May 23, 2016
Ever Since our Concious Minds can remember we have across several instances of Domestic Abuse of Women reported by the media in Print, T.V., Websites etc.This violence as we mostly see is perpertrated by their Male relatives be it the father, brother, or in most of the cases the Husband. This brings out a plethora of reactions in us mostly those of disgust, anger and a need to punish the perperators. This sentiment was recognized by our lawmakers as early as 1983 when the draconian 498a was introduced in the IPC that awarded a maximum sentence of 3 years to the convicts and then further strenghened by the Protection of Women from Domestic Violence Act in 2006 which classified Domestic Violence (DV) as "physical abuse","sexual abuse", "verbal and emotional abuse" and "economic abuse" of any woman sharing a common household with a man. This Law provides specific relief to women in terms of right to a household, right to maintenance and preventing the alleged perperator from commiting further Domestic Abuse.
Do we ever think about a reverse scenario? i.e. "physical abuse","sexual abuse", "verbal and emotional abuse" and "economic abuse" of a Man by a Woman sharing a common household. Do we feel the same plethora of emotions when the genders are reversed?A majority of us never do and most of us break into a smug smile or witty sarcasm when this issue is raised. The Patriachal stereotype that is so embedded into our Indian societal mindset finds it impossible to believe that a Woman could abuse a man least of all physically abuse him. So then when recent incidents like a wife in Bangalore slashing her husbands fingers for checking her mobile phone or a wife in Reeva Madhya Pradesh that put fevikwik in her husbands eyes for coming home late or the wife in Mumbai that poured hot oil on the husband killing him when he asked her to stop meeting her lover are reported, it begs the question can men also be victims of Domestic Abuse and should they then also be protected by a specifically enacted law? Most men in the absence of these laws loose all hope and choose to suicide to escape the unending abuse and violence at the hands of their female partners. The NCRB Statistics which show that more than twice the number of married men commit suicide as compared to married woman in India drives home the gravity of the situation.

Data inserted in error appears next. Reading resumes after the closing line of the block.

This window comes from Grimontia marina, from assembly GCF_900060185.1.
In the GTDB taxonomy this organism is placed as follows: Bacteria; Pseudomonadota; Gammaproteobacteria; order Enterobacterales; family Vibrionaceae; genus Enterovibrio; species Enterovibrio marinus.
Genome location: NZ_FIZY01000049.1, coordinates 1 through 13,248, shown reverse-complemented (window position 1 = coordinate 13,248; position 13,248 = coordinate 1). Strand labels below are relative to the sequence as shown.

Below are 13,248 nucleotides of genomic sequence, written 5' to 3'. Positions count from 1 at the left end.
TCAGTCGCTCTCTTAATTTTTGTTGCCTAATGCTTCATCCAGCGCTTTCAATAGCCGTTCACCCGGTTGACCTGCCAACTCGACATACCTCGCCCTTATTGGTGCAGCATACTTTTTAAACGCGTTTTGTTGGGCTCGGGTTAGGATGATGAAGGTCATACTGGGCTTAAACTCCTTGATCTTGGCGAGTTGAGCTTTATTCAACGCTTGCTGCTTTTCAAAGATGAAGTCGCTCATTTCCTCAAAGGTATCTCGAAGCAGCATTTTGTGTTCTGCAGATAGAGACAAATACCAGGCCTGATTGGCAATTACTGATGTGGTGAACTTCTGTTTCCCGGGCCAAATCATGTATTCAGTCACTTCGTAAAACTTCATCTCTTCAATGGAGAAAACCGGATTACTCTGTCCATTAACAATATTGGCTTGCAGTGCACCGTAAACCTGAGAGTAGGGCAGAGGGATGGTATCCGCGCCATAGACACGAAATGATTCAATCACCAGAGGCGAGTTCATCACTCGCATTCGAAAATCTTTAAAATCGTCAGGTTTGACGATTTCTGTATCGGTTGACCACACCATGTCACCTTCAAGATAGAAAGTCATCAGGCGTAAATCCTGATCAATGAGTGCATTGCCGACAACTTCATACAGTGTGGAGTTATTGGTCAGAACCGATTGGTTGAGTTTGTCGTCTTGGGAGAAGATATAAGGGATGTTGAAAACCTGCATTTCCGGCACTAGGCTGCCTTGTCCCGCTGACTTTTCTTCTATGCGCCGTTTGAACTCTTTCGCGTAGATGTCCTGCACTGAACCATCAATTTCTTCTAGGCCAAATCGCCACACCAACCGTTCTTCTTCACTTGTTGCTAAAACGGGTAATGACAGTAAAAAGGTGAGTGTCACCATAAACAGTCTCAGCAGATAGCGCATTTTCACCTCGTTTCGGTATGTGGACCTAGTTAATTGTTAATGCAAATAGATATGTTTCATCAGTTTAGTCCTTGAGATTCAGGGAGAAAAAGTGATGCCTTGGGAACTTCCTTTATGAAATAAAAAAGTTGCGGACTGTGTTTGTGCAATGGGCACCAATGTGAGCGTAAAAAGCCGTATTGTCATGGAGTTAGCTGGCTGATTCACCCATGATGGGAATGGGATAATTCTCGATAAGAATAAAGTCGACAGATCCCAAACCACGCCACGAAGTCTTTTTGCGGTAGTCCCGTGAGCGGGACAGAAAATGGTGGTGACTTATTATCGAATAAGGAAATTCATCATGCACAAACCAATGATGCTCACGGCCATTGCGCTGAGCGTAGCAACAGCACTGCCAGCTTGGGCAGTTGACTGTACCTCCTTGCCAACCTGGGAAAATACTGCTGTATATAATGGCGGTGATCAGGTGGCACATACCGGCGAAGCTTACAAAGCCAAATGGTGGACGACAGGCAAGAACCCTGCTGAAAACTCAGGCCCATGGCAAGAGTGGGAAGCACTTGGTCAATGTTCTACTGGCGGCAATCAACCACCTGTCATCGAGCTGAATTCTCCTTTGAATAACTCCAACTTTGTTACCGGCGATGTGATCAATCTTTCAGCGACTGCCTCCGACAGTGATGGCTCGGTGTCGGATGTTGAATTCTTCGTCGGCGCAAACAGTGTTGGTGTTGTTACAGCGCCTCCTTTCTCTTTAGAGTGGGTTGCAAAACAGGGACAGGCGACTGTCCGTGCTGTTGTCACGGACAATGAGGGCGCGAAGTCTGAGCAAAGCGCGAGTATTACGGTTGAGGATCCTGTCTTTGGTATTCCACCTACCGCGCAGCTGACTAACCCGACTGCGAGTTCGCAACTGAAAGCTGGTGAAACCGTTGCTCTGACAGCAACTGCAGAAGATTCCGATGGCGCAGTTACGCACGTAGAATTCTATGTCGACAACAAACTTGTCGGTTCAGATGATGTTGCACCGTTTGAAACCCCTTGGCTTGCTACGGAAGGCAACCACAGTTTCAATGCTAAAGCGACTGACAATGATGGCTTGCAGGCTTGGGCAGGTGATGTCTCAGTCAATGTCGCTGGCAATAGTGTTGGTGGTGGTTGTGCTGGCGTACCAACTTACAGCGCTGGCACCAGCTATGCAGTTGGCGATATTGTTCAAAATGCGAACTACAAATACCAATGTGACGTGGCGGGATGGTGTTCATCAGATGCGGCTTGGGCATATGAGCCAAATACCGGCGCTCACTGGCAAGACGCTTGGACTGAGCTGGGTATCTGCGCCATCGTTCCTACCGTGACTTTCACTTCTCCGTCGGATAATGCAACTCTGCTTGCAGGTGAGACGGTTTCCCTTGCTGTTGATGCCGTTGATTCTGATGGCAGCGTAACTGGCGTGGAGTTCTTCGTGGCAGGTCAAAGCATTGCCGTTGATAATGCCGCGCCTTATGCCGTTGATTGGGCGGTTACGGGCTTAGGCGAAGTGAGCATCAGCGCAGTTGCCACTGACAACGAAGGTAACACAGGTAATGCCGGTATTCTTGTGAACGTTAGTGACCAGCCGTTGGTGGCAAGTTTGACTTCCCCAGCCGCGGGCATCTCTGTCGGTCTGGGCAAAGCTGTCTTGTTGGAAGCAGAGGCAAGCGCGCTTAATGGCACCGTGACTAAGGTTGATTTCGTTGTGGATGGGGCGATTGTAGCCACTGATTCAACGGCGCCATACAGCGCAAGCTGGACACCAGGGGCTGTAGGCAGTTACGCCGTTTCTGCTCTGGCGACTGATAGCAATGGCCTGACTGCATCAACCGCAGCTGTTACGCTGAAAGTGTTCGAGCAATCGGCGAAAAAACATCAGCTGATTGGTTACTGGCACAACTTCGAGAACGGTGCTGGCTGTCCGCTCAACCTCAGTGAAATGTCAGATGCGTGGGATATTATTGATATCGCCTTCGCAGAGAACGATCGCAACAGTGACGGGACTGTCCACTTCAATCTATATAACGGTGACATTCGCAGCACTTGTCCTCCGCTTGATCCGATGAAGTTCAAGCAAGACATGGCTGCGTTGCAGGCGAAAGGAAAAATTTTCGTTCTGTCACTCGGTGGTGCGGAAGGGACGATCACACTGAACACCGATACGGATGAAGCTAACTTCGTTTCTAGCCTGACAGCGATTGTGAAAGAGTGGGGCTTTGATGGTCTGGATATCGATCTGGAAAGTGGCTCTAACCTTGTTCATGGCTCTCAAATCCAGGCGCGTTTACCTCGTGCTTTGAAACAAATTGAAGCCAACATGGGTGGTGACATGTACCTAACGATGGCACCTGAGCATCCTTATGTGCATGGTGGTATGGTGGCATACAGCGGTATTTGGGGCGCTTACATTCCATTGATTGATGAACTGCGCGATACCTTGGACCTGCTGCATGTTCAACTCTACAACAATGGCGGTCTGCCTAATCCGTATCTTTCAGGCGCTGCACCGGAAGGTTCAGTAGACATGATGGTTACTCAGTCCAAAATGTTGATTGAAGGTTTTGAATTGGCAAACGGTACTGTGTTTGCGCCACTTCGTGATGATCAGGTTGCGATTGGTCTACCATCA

Indian Men's Rights Activists's have made repeated demands that the Domestic Violence act be made gender neutral to cover abuse against male victims but these concerns are repeatedly dismissed by Womans Rights Organizations who make absurd arguements such as " Majority of victims are Woman" or that " Physically Men are Stronger than Women" . These views are quite contrary the findings of several studies which were made as early as 1984 which say that men are often reluctant to report victimization as it concerns socio-cultural stereotypes of masculinity; male victims of Domestic Violence often hide their suffering due to fear of being judged negatively by others, and/or having their masculinity questioned and that violent women tend to use objects during DV at a higher rate than violent men.Studies have also shown that women who assault their male partners are more likely to avoid arrest than men who attack their female partners, and that female perpetrators of DV are often viewed by police,the courts and the media as victims rather than offenders. As such, men fear that if they do report to the police, they will be assumed to be the aggressor, and penalized instead.